Breithaupt contends that USAA's flyer did not satisfy the notice requirement of NRS 687B.145(2) because it was unclear and ambiguous. We agree with Breithaupt that USAA could have made a clearer statement, using affirmative language, to notify Breithaupt of her right to UM coverage equaling her bodily injury coverage. However, we nonetheless believe that the notice is sufficient to inform "the average layman who is untrained in the law or the field of insurance" that UM coverage equal to bodily injury coverage was available. Thompson v. Government Emp. Ins. Co., 592 P.2d 1284, 1288 (Ariz.Ct.App. 1979); cf. Bove v. Prudential Ins. Co., 106 Nev. 682, 686, 799 P.2d 1108, 1110 (1990). We conclude that USAA satisfied its duty of notice as this court defined that duty in Quinlan.

Breithaupt argues that in Khoury v. Maryland Casualty Co., 108 Nev. 1037, 843 P.2d 822 (1992), this court abandoned the Quinlan standard and imposed a greater burden of notice upon insurers, a burden which USAA did not meet. In Khoury the issue was whether oral notice of the availability of uninsured motorist coverage was sufficient under NRS 687B.145(2). This court held that the testimony of two employees of the insurance agency was insufficient, as a matter of law, to establish by clear and convincing evidence that notice was given. Id. at 1041, 843 P.2d at 824. This court did not reach the issue of the adequacy of the content of the notice. To the extent that dictum in Khoury conflicts with the standard of notice set in Quinlan, we disapprove it.

The legislative history behind the 1990 amendment to NRS 687B.145(2) indicates that the legislature specifically intended to overrule Quinlan and to impose a greater duty of notice upon insurers. There can be no doubt that the 1990 amendment to NRS 687B.145(2) has rendered Quinlan's notice standard inapplicable to insurance transactions which occur after the effective date of the statute.

Breithaupt urges this court to take the legislative response to Quinlan a step further. Breithaupt contends that the 1990 amendment of NRS 687B.145(2) indicates that the legislature considered Quinlan to be wrongly decided, and that the legislature had always intended the statute to impose a broader duty of disclosure upon insurers. Breithaupt argues that this court should overrule Quinlan and retroactively impose a broader duty of disclosure upon insurers. We disagree.

The legislative history behind the 1990 amendment to NRS 687B.145(2) does not support Breithaupt's contention that the legislature considered Quinlan to be wrongly decided. Having reviewed the minutes from the various committee meetings, we have not found any indication that the legislature considered NRS 687B.145(2) to impose a duty of notice greater than that which this court announced in Quinlan; nowhere in the legislative history does a speaker or committee indicate that Quinlan contravened the intent of the 1979 legislature in enacting NRS 687B.145(2).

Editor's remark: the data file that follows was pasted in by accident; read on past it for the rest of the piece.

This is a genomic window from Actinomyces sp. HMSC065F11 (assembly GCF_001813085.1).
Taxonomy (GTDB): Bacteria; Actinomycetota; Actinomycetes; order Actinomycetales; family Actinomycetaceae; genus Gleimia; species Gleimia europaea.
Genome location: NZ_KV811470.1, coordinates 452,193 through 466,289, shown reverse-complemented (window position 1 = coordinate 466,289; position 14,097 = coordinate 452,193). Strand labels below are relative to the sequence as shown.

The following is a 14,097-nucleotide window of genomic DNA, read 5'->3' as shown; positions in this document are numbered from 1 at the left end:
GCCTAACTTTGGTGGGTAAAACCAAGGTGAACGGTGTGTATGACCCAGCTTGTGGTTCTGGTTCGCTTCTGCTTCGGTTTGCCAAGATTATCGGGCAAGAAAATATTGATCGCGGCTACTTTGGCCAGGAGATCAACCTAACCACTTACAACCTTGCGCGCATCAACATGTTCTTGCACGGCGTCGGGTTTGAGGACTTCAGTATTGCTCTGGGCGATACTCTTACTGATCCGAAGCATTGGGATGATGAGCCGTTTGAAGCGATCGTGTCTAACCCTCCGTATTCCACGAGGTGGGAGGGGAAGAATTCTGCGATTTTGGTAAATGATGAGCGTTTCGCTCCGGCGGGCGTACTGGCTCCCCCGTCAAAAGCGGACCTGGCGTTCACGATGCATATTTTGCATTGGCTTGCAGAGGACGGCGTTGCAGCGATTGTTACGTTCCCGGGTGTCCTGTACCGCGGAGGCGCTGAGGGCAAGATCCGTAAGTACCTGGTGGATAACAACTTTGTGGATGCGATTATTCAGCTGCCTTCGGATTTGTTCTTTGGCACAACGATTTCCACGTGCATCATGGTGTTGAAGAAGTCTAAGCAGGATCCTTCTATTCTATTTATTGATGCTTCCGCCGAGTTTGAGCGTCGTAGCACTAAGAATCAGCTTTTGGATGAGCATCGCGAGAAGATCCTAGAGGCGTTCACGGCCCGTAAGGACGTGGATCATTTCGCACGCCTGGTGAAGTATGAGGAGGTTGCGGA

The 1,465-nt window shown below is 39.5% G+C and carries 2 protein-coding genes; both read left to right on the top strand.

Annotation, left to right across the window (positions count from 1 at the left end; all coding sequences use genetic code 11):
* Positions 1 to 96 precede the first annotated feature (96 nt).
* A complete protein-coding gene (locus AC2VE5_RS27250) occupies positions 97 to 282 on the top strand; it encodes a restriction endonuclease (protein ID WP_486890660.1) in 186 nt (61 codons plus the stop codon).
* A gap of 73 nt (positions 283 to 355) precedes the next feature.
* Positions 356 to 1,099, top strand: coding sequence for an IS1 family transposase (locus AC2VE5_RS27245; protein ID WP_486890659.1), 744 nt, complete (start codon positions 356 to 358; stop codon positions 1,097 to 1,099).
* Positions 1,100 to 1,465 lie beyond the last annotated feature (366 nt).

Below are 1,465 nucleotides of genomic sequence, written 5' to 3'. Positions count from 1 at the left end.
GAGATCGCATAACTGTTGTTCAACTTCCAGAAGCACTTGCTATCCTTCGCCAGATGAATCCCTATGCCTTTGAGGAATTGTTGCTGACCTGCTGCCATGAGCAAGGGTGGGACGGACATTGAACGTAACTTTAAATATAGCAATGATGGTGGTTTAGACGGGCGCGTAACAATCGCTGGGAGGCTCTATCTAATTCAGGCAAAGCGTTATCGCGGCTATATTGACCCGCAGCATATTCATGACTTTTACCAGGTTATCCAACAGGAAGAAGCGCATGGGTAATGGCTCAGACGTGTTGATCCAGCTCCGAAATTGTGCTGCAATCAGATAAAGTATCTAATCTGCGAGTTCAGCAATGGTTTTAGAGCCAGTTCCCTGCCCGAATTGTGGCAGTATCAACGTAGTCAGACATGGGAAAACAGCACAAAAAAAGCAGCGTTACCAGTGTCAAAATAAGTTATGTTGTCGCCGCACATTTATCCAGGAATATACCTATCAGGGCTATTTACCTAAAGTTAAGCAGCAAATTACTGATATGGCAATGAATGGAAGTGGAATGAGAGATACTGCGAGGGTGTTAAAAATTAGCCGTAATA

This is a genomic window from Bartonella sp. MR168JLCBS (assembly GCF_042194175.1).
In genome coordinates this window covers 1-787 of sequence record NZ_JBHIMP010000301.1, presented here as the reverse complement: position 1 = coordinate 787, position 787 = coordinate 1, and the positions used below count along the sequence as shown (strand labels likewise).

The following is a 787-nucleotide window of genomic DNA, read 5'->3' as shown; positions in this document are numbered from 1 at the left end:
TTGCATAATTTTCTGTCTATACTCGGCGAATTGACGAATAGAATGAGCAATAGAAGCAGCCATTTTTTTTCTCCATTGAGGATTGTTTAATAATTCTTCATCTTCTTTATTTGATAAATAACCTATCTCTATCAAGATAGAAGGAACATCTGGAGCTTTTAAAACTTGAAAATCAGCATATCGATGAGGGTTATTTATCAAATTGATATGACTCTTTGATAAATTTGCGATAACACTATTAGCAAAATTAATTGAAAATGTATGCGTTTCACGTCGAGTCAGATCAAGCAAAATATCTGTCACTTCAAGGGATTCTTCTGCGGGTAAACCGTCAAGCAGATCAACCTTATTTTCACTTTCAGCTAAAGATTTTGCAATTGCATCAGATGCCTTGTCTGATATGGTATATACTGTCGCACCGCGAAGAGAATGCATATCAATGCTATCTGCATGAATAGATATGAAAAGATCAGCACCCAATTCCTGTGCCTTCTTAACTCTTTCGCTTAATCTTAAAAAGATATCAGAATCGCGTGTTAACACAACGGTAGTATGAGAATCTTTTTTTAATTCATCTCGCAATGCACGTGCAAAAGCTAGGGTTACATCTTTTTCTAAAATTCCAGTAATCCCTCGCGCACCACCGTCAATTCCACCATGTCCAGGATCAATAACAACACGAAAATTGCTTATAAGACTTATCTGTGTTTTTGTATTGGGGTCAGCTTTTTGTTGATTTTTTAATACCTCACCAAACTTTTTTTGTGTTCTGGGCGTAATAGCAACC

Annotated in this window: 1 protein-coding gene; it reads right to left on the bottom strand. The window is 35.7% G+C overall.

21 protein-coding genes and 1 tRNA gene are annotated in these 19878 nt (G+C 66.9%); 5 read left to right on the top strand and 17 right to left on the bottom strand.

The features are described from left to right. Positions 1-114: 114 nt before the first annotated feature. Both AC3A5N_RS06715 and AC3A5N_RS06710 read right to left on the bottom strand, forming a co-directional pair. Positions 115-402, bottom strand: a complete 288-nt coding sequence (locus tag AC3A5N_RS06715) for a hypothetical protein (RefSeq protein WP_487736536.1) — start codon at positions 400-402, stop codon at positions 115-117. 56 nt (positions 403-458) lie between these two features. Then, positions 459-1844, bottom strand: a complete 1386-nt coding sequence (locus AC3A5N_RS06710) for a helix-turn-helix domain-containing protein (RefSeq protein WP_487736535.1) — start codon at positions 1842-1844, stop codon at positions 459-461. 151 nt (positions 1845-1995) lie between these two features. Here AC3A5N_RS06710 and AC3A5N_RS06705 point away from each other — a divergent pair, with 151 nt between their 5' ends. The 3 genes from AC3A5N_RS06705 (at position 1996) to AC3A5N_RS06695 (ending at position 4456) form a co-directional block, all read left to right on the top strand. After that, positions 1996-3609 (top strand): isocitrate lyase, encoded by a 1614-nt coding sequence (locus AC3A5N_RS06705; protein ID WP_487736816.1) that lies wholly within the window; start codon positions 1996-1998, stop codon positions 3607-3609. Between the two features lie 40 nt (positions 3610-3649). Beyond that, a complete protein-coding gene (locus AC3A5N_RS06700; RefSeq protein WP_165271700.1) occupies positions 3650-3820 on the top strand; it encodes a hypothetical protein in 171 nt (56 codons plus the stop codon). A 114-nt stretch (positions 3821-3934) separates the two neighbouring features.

Furthermore, even if this court concludes that Quinlan was wrongly decided, it does not follow that this court would retroactively impose a greater burden of disclosure upon insurers. In determining whether a new rule of law should be limited to prospective application, courts have considered three factors: (1) "the decision to be applied nonretroactively must establish a new principle of law, either by overruling clear past precedent on which litigants may have relied, or by deciding an issue of first impression whose resolution was not clearly foreshadowed;" (2) the court must "weigh the merits and demerits in each case by looking to the prior history of the rule in question, its purpose and effect, and whether retrospective operation will further or retard its operation;" and (3) courts consider whether retroactive application "could produce substantial inequitable results." Chevron Oil Co. v. Huson, 404 U.S. 97, 106-07 (1971) ; Fain Land Cattle Co. v. Hassell, 790 P.2d 242, 251 (Ariz. 1990); Matter of Estate of McDowell, 777 P.2d 826, 829 (Kan. 1989); Marinez v. Industrial Comm'n of State, 746 P.2d 552, 556 (Colo. 1987); State, City of Bozeman v. Peterson, 739 P.2d 958, 960 (Mont. 1987); Lopez v. Maez, 651 P.2d 1269, 1276 (N.M. 1982); 21 C.J.S. Courts § 148 (1990); see Truesdell v. Halliburton Co., Inc., 754 P.2d 236, 239 (Alaska 1988) (court applies similar four-part test). The overruling of a judicial construction of a statute generally will not be given retroactive effect. United States v. Estate of Donnelly, 397 U.S. 286, 295 (1970) ("In rare cases, decisions construing federal statutes might be denied full retroactive effect, as for instance where this Court overrules its own construction of a statute."); 20 Am.Jur.2d Courts § 234 (1965).

In a recent decision, five justices of the United States Supreme Court expressed dissatisfaction with the three-part test announced in Chevron Oil Co. American Trucking Assns., Inc. v. Smith, 496 U.S. 167 (1990). Although four justices approved of the test in a plurality opinion, id. at 178, a concurring justice argued that in all cases "prospective decision making is incompatible with the judicial role," id. at 201 (Scalia, J., concurring), and four dissenting justices argued that application of the three-part test was appropriate only in limited circumstances, id. at 218-24 (Stevens, J., dissenting). In spite of the disagreement within the United States Supreme Court, the federal appellate courts have continued to use the three-part test. Cf. Gray v. Phillips Petroleum Co., 971 F.2d 591, 596 n. 9 (10th Cir. 1992).

The instant case falls within the general rule. Retroactive application of NRS 687B.145(2) would not improve pre-1990 consumer awareness of the benefits of purchasing the optional UM coverage. At this late date, insurers do not have the opportunity to comply retroactively with a new and more demanding standard of notice. As a result, insurers such as USAA who complied with Nevada's pre-1990 insurance law are nonetheless subject to potentially large liabilities for failing to meet a standard pronounced years after the fact. Such a result is highly inequitable to insurers and does nothing to promote the objectives of NRS 687B.145(2). Thus, even if Quinlan were wrongly decided, we would not give retroactive effect to its overruling.

USAA's flyer satisfied the notice requirement of NRS 687B.145(2) as pronounced by this court in Quinlan. Accordingly, we affirm the trial court's grant of summary judgment for USAA.